LONDON (Reuters) - Associated British Foods (ABF.L) raised its forecast for full- year results on Monday following a strong performance by bargain fashion retailer Primark.
A sharp fall in the value of sterling since last year’s Brexit vote, combined with below-inflation pay increases, has eaten into household budgets in Britain, forcing shoppers to tighten their belts and become more price-conscious.
As a result Primark has continued to perform well, with UK like-for-like sales up over 4 percent during the 2016-17 year and its share of the total UK clothing market up “significantly”, the company said in a trading statement.
“What really comes through in this market is value,” Finance Director John Bason told Reuters.
AB Foods said Primark’s 2016-17 overall sales would be 13 percent ahead of last year at constant currency, with like-for-like sales up 1 percent.
Primark’s full-year operating profit margin was forecast to be better than the first half’s 10 percent, ahead of previous guidance.
The fashion retailer added 1.5 million square feet of selling space in 2016-17 and plans 1.2 million in 2017-18.
Primark accounts for about half of AB Foods’ profit.
The group, which also has major sugar, grocery, agriculture and ingredients businesses, forecast “good” growth in adjusted operating profit and adjusted earnings per share (EPS) for its year to Sept. 16. It made EPS of 106.2 pence in 2015-16.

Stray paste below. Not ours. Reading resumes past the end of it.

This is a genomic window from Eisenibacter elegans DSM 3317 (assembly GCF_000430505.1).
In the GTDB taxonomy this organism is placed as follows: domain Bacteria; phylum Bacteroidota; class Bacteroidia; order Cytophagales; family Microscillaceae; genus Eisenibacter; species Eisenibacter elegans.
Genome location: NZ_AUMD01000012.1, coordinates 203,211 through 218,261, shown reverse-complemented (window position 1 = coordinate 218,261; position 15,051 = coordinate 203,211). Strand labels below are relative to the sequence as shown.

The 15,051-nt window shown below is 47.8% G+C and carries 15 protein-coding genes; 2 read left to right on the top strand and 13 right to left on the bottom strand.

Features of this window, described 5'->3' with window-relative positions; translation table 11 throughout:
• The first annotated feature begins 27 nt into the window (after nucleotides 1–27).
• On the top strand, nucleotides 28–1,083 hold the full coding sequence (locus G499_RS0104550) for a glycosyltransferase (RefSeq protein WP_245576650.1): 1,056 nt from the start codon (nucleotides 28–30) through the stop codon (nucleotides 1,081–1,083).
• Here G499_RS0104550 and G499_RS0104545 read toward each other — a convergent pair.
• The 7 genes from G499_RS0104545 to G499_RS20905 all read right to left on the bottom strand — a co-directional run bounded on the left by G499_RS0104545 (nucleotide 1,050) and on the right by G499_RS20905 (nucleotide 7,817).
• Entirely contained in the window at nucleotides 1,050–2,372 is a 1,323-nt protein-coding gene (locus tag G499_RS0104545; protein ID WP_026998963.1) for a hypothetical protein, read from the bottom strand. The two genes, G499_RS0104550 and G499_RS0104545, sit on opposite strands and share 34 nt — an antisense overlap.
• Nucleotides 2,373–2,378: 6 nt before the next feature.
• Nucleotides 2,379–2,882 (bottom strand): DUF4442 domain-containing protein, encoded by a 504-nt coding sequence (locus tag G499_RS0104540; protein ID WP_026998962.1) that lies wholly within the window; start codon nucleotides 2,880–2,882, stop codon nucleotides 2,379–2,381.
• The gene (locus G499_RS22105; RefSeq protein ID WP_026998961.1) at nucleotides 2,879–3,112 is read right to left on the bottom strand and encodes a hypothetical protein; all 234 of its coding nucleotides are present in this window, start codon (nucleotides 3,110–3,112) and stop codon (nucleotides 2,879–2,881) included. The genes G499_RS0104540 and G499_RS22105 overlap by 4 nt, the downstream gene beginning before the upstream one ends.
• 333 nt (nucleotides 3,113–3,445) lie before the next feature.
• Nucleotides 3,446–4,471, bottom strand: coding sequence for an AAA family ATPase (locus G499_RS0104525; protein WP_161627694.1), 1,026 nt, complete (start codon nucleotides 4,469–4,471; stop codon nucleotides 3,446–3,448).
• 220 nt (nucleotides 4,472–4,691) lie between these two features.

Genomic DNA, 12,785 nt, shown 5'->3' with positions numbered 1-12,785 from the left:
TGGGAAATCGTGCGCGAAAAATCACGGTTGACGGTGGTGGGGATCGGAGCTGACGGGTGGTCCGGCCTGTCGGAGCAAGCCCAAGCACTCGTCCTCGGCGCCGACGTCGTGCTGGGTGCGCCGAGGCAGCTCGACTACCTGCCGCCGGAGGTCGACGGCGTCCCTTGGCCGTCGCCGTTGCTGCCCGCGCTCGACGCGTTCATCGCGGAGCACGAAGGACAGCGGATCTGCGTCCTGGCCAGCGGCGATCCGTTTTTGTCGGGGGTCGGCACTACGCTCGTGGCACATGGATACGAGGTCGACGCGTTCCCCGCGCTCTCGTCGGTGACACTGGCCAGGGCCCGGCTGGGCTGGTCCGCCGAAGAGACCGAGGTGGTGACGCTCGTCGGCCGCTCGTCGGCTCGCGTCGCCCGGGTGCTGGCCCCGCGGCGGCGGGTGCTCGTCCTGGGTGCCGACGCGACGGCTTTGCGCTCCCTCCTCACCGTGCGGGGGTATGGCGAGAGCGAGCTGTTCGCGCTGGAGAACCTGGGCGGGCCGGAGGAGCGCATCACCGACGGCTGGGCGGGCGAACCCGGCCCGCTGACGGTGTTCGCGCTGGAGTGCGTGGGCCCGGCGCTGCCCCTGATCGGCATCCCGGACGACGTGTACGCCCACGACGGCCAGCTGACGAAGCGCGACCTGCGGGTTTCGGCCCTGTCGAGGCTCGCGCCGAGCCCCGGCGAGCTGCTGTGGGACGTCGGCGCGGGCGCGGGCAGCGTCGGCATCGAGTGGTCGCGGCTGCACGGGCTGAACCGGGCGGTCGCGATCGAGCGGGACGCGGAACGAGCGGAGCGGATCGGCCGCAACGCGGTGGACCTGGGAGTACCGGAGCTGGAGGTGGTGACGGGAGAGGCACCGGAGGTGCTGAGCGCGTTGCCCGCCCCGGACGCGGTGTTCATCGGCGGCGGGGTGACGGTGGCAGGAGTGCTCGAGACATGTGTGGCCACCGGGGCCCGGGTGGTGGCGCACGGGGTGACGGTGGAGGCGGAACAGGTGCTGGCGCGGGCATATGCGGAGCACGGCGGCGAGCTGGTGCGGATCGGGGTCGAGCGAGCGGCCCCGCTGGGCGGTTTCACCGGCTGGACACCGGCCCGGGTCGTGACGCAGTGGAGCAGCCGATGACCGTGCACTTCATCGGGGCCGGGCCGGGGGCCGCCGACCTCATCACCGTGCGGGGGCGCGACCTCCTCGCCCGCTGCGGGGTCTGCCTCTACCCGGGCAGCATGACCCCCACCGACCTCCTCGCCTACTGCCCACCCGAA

Prior to Monday’s update shares in AB Foods, majority owned by the family of Chief Executive George Weston, had increased 19 percent this year and hit a 52-week high earlier this month.
However, they were down 2.8 percent at 3,173 pence at 1048 GMT, reflecting some concern over competition and cost pressures in the UK bread market.
The group has a stock market value of 25.4 billion pounds - some 10 billion pounds more than Tesco (TSCO.L), Britain’s biggest retailer.
AB Foods also said it expected to end the year with net cash of 650 million pounds ($857 million) versus net debt of 315 million pounds in 2015-16.
Some of this cash will be absorbed by the purchase of Acetum, the Italian producer of Balsamic Vinegar of Modena, whose brands include Mazzetti, Acetum and Fini, that was also announced on Monday.
AB Foods regards the acquisition as an opportunity to broaden its international presence in speciality foods, developing it alongside its Patak’s, Blue Dragon, Jordans and Dorset Cereals businesses.
The group declined to disclose the acquisition cost. However, analysts said it was about 300 million euros (272.71 million pounds).
“After the challenges of 2016, ABF is ending this year with good momentum,” said analysts at Barclays, who have an “equal weight” stance on the stock.
Editing by Paul Sandle, Greg Mahlich